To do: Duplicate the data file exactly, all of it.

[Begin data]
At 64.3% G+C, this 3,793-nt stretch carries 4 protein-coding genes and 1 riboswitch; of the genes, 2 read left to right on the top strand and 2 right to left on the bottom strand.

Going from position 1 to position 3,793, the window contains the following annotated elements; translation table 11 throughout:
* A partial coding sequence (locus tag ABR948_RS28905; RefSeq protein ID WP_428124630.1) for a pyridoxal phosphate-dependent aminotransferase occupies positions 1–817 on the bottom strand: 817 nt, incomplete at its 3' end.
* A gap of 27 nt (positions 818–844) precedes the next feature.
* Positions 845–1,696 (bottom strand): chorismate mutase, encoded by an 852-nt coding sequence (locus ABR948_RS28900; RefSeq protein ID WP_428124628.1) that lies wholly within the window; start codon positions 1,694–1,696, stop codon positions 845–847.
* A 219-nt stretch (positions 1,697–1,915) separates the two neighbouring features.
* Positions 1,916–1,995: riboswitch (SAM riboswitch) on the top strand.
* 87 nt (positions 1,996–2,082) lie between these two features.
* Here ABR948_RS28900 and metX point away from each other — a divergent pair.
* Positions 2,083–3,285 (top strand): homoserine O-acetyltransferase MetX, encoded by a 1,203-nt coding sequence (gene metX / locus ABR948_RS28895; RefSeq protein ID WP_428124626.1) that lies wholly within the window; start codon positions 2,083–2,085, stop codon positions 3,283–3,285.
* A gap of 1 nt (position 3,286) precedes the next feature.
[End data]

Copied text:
At 64.3% G+C, this 3,793-nt stretch carries 4 protein-coding genes and 1 riboswitch; of the genes, 2 read left to right on the top strand and 2 right to left on the bottom strand.

Going from position 1 to position 3,793, the window contains the following annotated elements; translation table 11 throughout:
* A partial coding sequence (locus tag ABR948_RS28905; RefSeq protein ID WP_428124630.1) for a pyridoxal phosphate-dependent aminotransferase occupies positions 1–817 on the bottom strand: 817 nt, incomplete at its 3' end.
* A gap of 27 nt (positions 818–844) precedes the next feature.
* Positions 845–1,696 (bottom strand): chorismate mutase, encoded by an 852-nt coding sequence (locus ABR948_RS28900; RefSeq protein ID WP_428124628.1) that lies wholly within the window; start codon positions 1,694–1,696, stop codon positions 845–847.
* A 219-nt stretch (positions 1,697–1,915) separates the two neighbouring features.
* Positions 1,916–1,995: riboswitch (SAM riboswitch) on the top strand.
* 87 nt (positions 1,996–2,082) lie between these two features.
* Here ABR948_RS28900 and metX point away from each other — a divergent pair.
* Positions 2,083–3,285 (top strand): homoserine O-acetyltransferase MetX, encoded by a 1,203-nt coding sequence (gene metX / locus ABR948_RS28895; RefSeq protein ID WP_428124626.1) that lies wholly within the window; start codon positions 2,083–2,085, stop codon positions 3,283–3,285.
* A gap of 1 nt (position 3,286) precedes the next feature.